In the final scenes of the film, Candice performs her recount for all the parents in the class. Through her attempts to make the family happy again, she has found that happiness is not something you can give but something you yourself should want to be. Candice and Douglas perform a song by Dolly Parton and Kenny Rogers (‘Islands in the Stream’) to everyone's great delight. The family is reunited and Douglas no longer wants to go back to the other dimension.
The relationship between parent and child has changed because the sister has died. The main character, Candice, is left to her own devices and she is struggling to find happiness again. She desperately wants the family to reunite and for her mother to turn back into the person she once was. The way the mother used to be is shown to us through flashback. Her father no longer talks to her uncle and Candice wants the two of them to be reunited.
At school, Candice has no friends. She is the typical kind of girl who gets picked on because she likes school and homework. When Douglas arrives, she comes to be friends with him. Their friendship grows into love. The two children have a lot in common and they help each other out when things get tough.
Cinematic EFFECTS: Sound effects
Sound effects set the mood in a film. You can interpret underlying themes by listening to the sound effects. Colours are also important to understand the genre or the mood in the different scenes. In this movie, there are many sound effects added to the scenes and the bright colours throughout the film are reminiscent of cartoons. This makes the topics and themes of the film seem a little bit not-so serious. In one of the scenes (a flashback), the mother is portrayed in an almost dream-like fashion. The way she used to be before the tragic death of the younger sister is filmed as if the past were a dream.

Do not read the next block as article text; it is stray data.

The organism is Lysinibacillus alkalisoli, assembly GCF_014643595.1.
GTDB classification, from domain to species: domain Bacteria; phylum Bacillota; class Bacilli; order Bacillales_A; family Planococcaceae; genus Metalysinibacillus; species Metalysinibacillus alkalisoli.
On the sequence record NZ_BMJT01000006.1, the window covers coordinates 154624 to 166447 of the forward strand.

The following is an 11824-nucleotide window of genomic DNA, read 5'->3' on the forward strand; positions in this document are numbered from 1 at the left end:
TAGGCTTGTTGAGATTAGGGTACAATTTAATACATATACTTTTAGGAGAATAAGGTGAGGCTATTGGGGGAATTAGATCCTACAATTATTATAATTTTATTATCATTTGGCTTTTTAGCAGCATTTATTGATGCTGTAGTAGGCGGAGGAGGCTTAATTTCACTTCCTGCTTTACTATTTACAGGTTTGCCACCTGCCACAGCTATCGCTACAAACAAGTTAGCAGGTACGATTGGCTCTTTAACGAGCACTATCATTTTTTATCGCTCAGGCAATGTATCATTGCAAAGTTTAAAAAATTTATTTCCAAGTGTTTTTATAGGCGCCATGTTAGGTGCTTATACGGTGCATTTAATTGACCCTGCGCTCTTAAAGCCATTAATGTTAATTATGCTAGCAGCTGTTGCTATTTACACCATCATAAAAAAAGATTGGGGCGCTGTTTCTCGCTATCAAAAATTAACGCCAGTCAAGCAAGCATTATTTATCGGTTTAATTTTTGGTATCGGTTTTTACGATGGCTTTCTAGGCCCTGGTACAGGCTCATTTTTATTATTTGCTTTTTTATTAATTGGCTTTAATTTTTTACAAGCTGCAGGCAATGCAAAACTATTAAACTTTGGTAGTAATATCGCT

DRAMATURGY: The narrative model
The focal point of the film is finding happiness. The film follows a well-known pattern in the narrative model which begins with an introduction of the characters and the main problems. After the appearance of Douglas, the pace of the film starts to pick up. Candice makes many attempts to fix whatever problems the family might be going through, but each time without success. When things cannot seem to get any worse – after Douglas has jumped from a tree – all of the problems start to dissolve. When Candice comes to terms with how happiness works towards the end of the film, all of the problems disappear.
GENRE: A mix of genres
When watching a film, we want to define what kind of film it is. It might be a love story, a fairy tale, a crime story, a comedy or a thriller. ‘H for Happy’ is difficult to define as just one genre. There are a few tell-tale signs. The sound effects added to some of the scenes might make one think of the comedy genre, and the same goes for the bright colours used. The failed attempts at making her family happy and the strange horse, which reappears, might relate to fantasy, but all of these genres mixed together can relate to the drama genre.
You can read the monologue here:
"My name is Mrs XXX and I’m the relief teacher. This does not mean that I have an invisible target between my eyes or that you should confuse me with a human being. Mrs. Banfort is unfortunately ill and will be away for a few days. In the meantime, I am in charge. You are to work on your open day presentations and you will work in silence! RIGHT!"